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Q on opcode 146 and similar ones


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Hi all,


My questions have to do with the relation between an opcode like Cast Spell (at target) [146] or Use EFF File [177] -- the "calling" opcode -- and the "child" opcodes, that is, the opcodes in the relevant .spl or .eff files.


1. If I stick a save in Cast Spell (at target) [146] will it work? Meaning, the engine makes a roll, the character makes the save and the spell (effect) is not applied. Or am I forced to stick the saves in the child opcodes? And if it does work as I naively expect it to, and if the child opcodes also have a save, possibly a different one than the calling opcode, does the engine roll again and give the victim a chance to make the save?


Same question for resists.


By the way, what exactly is the difference if any between resist 0 (non-magical) and 2 (not dispellable, bypass mr)?


2. The second question has to with the relation of timing modes between the calling opcode and the child opcodes. How does the timing mode in an opcode like Cast Spell (at target) [146] or Use EFF File [177] works?


To explain myself a little bit better, it is tiresome and error prone to implement an immunity in an item, say immunity to charm, by adding manually one by one the opcodes in dltcep. So I thought of gathering them all in a .spl file and then use Cast Spell (at target) [146] with timing mode while equipped, but never managed to make it work as the opcodes were set permanently. Is there anyway to achieve this?


The second situation where this problem arose was in reviewing some items made by item revisions (IR for short). A combat ability delivering some special effect is usually implemented by using Cast Spell (at target) [146] and then in the .spl file the first opcodes are a bunch of Use EFF File [177] that set protection from the spell opcode so that the relevant creatures are not affected by the spell. My problem is that given my experience related in the previous paragraph, I simply do not understand how IR manages to get this to work.


Thanks in advance,

G. Rodrigues

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I'll answer what I can, at least.


For opcodes 146 and 148, the saves and magic resistance checks from the underlying spell will still apply, so leave them off the 146/148 opcode itself. If you did include a save on the 146 opcode, I'm not sure if the engine re-rolls it or if one save roll would apply for everything. Most spell scrolls (where you see these) just use 146/148 without saves and bypass magic resistance.


Saves and MR from 177s also apply, but I'm not sure about which timing and duration applies if both the 177 opcode and the actual EFF are in conflict.


It sounds like IR is using the same technique I used for elven charm/sleep resistance in Tutu and, later, Fixpack. Say you wanted to make gnomes immune to magic missile. You would add opcode 177 to the magic missile spell as the first effect (since they're processed in order) that calls an EFF for race:gnomes with as instant/limited duration of 0 seconds. The EFF itself would contain immunity to spell with the same timing; this immunity would block the rest of the spell effects (i.e. damage) from occurring.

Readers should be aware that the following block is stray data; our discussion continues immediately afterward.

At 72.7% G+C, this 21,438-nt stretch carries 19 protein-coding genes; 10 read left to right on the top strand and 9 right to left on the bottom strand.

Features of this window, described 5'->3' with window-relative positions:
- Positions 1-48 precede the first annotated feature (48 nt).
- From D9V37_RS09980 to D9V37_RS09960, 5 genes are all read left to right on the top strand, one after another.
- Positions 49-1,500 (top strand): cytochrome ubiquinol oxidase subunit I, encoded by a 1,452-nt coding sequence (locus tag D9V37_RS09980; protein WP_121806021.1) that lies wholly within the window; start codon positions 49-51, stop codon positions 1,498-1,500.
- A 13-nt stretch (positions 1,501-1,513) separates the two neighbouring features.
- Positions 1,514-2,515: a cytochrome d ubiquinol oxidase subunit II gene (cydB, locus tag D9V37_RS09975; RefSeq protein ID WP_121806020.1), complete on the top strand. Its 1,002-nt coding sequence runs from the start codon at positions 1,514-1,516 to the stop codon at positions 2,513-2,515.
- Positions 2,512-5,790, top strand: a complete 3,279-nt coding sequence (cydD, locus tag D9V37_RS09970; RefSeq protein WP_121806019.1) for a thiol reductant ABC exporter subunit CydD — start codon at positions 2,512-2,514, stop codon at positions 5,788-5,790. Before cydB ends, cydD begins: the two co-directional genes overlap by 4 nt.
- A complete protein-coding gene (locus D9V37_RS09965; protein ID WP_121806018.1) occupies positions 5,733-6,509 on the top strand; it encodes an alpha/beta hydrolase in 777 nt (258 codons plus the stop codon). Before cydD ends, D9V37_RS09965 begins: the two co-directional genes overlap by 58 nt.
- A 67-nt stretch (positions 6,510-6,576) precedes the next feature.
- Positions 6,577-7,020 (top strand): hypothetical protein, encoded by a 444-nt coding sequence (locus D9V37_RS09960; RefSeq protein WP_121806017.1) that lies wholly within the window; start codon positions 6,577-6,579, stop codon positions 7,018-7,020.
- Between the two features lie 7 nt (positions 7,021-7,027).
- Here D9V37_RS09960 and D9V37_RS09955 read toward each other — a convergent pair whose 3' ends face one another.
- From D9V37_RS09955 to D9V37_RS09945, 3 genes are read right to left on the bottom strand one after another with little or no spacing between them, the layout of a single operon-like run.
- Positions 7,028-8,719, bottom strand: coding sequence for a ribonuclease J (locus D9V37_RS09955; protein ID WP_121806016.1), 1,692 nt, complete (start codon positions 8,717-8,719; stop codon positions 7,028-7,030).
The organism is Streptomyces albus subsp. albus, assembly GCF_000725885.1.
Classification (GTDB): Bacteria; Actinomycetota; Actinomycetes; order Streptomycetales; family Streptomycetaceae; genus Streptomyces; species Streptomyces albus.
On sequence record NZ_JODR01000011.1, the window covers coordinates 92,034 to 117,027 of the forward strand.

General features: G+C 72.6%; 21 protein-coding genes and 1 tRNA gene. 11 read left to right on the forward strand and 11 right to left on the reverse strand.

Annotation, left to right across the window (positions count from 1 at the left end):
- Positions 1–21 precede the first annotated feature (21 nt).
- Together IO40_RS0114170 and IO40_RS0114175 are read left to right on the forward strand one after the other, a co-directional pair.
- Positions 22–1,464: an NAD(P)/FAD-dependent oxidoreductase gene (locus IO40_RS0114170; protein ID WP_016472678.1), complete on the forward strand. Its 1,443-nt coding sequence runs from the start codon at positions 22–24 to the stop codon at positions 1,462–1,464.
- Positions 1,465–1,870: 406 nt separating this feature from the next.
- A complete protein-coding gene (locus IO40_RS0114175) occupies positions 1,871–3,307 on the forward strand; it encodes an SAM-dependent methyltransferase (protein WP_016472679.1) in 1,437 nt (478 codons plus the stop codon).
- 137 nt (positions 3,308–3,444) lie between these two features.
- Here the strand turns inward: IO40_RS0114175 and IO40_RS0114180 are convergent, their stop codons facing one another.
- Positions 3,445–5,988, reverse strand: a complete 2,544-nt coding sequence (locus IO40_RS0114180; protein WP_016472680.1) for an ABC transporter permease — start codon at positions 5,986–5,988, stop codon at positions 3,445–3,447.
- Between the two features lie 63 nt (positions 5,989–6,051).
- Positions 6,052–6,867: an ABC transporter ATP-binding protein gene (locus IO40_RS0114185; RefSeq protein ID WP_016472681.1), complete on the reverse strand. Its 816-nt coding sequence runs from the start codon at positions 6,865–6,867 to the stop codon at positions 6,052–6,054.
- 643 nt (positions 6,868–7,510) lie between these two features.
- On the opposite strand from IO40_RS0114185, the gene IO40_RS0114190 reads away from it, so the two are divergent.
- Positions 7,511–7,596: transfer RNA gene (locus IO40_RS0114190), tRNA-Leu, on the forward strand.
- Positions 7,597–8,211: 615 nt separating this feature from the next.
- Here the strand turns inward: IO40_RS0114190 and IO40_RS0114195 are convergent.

As for avoiding tedium, you'd be better served learning some basic WeiDU. Adding something like NPP to an item is a lot easier than copying and pasting effects one at a time:


COPY ~path/to/my/item.itm~ ~override~
 LPF ADD_ITEM_EQEFFECT opcode = 101 parameter2 = 216 timing = 2 target = 1 END
 LPF ADD_ITEM_EQEFFECT opcode = 169 parameter2 = 59 timing = 2 target = 1 END
 LPF ADD_ITEM_EQEFFECT opcode = 142 parameter2 = 90 timing = 2 target = 1 END
 PATCH_FOR_EACH string IN 41495 40968 40969 40979 41616 BEGIN
LPF ADD_ITEM_EQEFFECT opcode = 267 parameter1 = string timing = 2 target = 1 END

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I do intend to learn WeiDU, but since I am not patching up items but making new ones I figured it was best to make everything out right the first time.


Just a couple more questions to dispel some lingering doubts.


1. In your example with gnomes and magic missile, you speak about "instant/limited duration of 0 seconds." Do you mean by instantaneous the 0x01 = permanent timing mode? Is there any practical difference between permanent and duration 0?


2. I found another situation where there the timing mode is important: in summoning abilities. This is usually implemented via Use EFF File [177] with ids file 2 and entry 0 (meaning, everybody) with duration timing mode which then calls the summoning opcode. But from what I can gather the duration the summoned creature sticks around is in the calling 177 opcode. Am I correct?


3. To repeat one question of my previous post, unconnected with the previous issues, what exactly is the difference if any between resist 0 (non-magical) and 2 (not dispellable, bypass mr)?


Thanks in advance,

G. Rodrigues

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